The weak-lensing science of the Large Synoptic Survey Telescope (LSST) project drives the need to carefully model and separate the instrumental artifacts from the intrinsic shear signal caused by gravitational lensing. The dominant source of the systematics for all ground-based telescopes is the spatial correlation of the point-spread function (PSF) modulated by both atmospheric turbulence and optical aberrations in the telescope and camera system. In this article, we present a full field-of-view simulation of the LSST images by modeling both the atmosphere and the system optics with the most current data for the telescope and camera specifications and the environment. To simulate the effects of atmospheric turbulence, we generated six-layer Kolmogorov/von Kármán phase screens with the parameters estimated from the on-site measurements. LSST will continuously sample the wavefront, correcting the optics alignment and focus. For the optics, we combined the ray-tracing tool ZEMAX and our simulated focal-plane data to introduce realistic residual aberrations and focal-plane height variations. Although this expected focal-plane flatness deviation for LSST is small compared with that of other existing cameras, the fast focal ratio of the LSST optics cause this focal-plane flatness variation and the resulting PSF discontinuities across the CCD boundaries to be significant challenges in our removal of the PSF-induced systematics. We resolve this complication by performing principal component analysis (PCA) CCD by CCD and by interpolating the basis functions derived from the analysis using conventional polynomials. We demonstrate that this PSF correction scheme reduces the residual PSF ellipticity correlation below 10-7 over the cosmologically interesting (dark-matter-dominated) scale 10‧-3°. From a null test using the Hubble Space Telescope (HST) Ultra Deep Field (UDF) galaxy images without input shear, we verify that the amplitude of the galaxy ellipticity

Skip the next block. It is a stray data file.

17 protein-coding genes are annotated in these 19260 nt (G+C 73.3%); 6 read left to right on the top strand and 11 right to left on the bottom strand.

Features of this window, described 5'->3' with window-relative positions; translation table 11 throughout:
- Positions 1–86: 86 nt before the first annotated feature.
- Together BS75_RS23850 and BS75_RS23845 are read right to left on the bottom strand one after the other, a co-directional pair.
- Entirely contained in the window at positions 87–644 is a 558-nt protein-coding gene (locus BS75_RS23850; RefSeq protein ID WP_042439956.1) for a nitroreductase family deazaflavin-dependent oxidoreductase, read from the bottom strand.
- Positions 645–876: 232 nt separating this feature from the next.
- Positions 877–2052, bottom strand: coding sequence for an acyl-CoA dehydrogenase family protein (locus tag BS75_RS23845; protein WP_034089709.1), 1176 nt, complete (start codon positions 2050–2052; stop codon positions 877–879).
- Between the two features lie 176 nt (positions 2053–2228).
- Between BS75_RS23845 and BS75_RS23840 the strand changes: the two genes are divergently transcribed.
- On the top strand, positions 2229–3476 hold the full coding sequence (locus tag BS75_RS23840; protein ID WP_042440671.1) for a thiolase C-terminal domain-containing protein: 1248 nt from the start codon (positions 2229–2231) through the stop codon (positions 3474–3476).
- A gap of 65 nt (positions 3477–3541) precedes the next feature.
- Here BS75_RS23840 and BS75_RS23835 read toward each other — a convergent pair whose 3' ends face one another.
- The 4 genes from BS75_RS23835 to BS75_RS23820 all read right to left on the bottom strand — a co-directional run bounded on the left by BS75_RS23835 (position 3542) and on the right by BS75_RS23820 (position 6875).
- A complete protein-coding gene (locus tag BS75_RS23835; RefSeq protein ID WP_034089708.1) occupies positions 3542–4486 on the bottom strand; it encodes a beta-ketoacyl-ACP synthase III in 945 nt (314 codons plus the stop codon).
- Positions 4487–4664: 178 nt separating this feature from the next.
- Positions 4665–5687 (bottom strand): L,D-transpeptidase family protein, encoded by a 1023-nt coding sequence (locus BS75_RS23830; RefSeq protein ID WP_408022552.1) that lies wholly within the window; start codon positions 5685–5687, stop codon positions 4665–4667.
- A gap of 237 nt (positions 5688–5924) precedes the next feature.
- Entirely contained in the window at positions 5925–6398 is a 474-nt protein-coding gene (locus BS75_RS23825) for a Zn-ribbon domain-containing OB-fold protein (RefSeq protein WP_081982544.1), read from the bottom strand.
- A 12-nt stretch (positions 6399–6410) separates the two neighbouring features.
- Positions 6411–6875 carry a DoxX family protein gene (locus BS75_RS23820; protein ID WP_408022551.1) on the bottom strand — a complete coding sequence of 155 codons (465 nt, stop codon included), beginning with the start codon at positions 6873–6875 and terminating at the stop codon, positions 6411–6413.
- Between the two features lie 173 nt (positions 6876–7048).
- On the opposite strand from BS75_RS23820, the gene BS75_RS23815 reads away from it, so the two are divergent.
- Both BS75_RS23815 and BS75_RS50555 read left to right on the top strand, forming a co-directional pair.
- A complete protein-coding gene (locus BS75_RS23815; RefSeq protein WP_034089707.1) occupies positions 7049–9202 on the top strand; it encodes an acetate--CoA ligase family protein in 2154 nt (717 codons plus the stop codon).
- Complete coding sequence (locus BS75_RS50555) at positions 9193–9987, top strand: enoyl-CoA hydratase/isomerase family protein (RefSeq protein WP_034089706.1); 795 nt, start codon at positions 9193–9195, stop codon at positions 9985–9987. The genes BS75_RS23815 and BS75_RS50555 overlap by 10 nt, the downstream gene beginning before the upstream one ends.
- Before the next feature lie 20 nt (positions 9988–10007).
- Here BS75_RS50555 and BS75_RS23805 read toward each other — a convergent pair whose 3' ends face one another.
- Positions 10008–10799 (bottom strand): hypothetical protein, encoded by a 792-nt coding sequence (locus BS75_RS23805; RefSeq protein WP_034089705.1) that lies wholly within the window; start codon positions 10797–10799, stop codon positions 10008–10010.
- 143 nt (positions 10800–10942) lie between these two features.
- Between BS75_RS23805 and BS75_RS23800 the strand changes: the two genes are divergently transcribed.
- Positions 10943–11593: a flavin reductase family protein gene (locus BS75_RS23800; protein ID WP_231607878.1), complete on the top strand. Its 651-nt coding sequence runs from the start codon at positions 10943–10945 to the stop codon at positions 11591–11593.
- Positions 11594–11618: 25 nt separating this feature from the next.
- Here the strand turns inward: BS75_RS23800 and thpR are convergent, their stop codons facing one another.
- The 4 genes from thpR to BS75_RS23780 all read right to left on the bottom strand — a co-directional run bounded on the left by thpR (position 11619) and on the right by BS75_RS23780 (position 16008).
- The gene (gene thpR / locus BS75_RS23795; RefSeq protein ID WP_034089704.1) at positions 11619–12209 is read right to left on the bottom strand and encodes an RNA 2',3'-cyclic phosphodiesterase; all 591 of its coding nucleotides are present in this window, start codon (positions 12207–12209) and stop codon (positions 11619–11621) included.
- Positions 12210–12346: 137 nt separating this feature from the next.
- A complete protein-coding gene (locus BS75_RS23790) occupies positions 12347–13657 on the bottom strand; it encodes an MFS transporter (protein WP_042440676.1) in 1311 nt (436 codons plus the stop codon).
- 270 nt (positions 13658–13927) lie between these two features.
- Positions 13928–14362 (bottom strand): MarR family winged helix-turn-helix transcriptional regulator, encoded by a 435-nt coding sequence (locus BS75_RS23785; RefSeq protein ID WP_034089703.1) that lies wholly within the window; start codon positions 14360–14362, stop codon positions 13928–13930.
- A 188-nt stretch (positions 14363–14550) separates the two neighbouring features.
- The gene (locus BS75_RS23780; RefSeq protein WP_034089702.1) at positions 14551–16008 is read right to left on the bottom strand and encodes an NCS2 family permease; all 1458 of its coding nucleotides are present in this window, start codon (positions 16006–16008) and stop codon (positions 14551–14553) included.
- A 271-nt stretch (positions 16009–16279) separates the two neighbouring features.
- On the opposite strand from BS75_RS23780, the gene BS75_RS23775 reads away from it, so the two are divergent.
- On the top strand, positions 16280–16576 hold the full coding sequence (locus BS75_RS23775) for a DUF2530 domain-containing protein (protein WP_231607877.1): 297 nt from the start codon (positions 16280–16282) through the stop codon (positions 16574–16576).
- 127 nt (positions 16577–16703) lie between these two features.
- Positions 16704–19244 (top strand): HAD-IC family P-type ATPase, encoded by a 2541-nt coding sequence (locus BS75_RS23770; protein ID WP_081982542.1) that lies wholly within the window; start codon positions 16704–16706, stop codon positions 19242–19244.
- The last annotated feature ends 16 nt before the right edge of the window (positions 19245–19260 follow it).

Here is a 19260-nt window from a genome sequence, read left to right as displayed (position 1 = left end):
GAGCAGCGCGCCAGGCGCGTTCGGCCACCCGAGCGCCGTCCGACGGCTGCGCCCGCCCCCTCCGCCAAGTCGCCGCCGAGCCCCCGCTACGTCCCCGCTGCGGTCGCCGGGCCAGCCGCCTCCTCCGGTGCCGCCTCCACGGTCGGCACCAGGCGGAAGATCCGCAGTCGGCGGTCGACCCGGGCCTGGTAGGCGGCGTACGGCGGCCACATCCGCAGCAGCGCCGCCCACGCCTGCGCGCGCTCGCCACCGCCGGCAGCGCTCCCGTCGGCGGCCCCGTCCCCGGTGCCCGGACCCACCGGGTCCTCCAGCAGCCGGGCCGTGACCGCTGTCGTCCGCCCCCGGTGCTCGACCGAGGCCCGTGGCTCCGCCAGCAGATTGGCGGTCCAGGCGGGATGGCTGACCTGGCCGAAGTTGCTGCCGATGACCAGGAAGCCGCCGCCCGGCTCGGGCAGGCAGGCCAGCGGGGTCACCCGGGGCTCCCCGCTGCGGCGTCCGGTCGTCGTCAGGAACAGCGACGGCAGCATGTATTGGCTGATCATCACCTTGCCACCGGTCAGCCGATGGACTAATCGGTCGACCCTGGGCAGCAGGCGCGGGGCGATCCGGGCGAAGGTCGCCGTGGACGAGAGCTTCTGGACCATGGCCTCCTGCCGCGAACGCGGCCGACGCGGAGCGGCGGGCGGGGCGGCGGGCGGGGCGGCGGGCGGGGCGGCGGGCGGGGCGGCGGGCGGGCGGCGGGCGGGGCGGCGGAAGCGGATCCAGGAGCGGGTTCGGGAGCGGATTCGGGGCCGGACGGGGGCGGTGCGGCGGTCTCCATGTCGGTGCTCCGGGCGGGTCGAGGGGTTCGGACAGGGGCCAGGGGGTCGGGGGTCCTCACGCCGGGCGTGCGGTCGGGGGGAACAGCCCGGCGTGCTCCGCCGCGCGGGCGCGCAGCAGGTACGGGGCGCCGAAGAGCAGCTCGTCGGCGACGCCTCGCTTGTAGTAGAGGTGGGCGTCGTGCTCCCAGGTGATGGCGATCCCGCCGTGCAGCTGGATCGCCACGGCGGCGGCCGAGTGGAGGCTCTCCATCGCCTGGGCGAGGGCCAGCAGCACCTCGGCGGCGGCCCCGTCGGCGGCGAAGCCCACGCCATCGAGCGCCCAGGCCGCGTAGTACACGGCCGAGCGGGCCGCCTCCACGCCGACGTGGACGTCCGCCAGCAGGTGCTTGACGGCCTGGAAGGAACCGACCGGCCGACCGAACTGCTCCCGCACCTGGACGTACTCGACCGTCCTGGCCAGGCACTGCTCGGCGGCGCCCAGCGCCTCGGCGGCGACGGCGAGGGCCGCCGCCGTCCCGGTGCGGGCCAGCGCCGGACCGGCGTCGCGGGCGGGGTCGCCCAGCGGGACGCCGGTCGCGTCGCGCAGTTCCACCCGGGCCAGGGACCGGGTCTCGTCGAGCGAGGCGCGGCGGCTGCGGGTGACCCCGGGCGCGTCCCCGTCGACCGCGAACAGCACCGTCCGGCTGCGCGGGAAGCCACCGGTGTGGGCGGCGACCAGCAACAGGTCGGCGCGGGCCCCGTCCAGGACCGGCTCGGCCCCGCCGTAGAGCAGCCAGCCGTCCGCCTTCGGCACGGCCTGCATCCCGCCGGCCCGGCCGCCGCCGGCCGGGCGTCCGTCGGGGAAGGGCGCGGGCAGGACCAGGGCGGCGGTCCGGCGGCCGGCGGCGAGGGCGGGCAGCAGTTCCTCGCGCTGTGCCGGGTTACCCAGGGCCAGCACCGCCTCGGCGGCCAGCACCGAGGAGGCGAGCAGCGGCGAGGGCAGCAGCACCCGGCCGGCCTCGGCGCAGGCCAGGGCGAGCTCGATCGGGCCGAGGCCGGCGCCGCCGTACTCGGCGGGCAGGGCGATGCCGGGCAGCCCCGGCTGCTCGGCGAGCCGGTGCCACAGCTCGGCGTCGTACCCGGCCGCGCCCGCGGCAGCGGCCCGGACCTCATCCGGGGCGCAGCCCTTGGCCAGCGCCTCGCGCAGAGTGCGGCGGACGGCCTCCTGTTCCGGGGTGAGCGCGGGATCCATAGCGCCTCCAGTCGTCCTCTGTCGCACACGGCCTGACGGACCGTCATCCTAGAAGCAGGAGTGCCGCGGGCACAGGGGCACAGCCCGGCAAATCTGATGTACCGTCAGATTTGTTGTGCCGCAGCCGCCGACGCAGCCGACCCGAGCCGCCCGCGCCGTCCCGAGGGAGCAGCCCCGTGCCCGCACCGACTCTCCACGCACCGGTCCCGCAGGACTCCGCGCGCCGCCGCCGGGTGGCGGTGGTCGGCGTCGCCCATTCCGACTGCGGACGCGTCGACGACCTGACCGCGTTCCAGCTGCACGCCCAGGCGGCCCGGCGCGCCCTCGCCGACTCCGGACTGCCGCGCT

4. A Comprehensive Modelling Approach for the Neutral Atmospheric Boundary Layer: Consistent Inflow Conditions, Wall Function and Turbulence Model

    NASA Astrophysics Data System (ADS)

    Parente, Alessandro; Gorlé, Catherine; van Beeck, Jeroen; Benocci, Carlo

    2011-09-01

    We report on a novel approach for the Reynolds-averaged Navier-Stokes (RANS) modelling of the neutral atmospheric boundary layer (ABL), using the standard k-{\\varepsilon} turbulence model. A new inlet condition for turbulent kinetic energy is analytically derived from the solution of the k-{\\varepsilon} model transport equations, resulting in a consistent set of fully developed inlet conditions for the neutral ABL. A modification of the standard k-{\\varepsilon} model is also employed to ensure consistency between the inlet conditions and the turbulence model. In particular, the turbulence model constant C μ is generalized as a location-dependent parameter, and a source term is introduced in the transport equation for the turbulent dissipation rate. The application of the proposed methodology to cases involving obstacles in the flow is made possible through the implementation of an algorithm, which automatically switches the turbulence model formulation when going from the region where the ABL is undisturbed to the region directly affected by the building. Finally, the model is completed with a slightly modified version of the Richards and Hoxey rough-wall boundary condition. The methodology is implemented and tested in the commercial code Ansys Fluent 12.1. Results are presented for a neutral boundary layer over flat terrain and for the flow around a single building immersed in an ABL.

  5. Changes in orbital-angular-momentum modes of a propagated vortex Gaussian beam through weak-to-strong atmospheric turbulence.

    PubMed

    Chen, Chunyi; Yang, Huamin; Tong, Shoufeng; Lou, Yan

    2016-04-04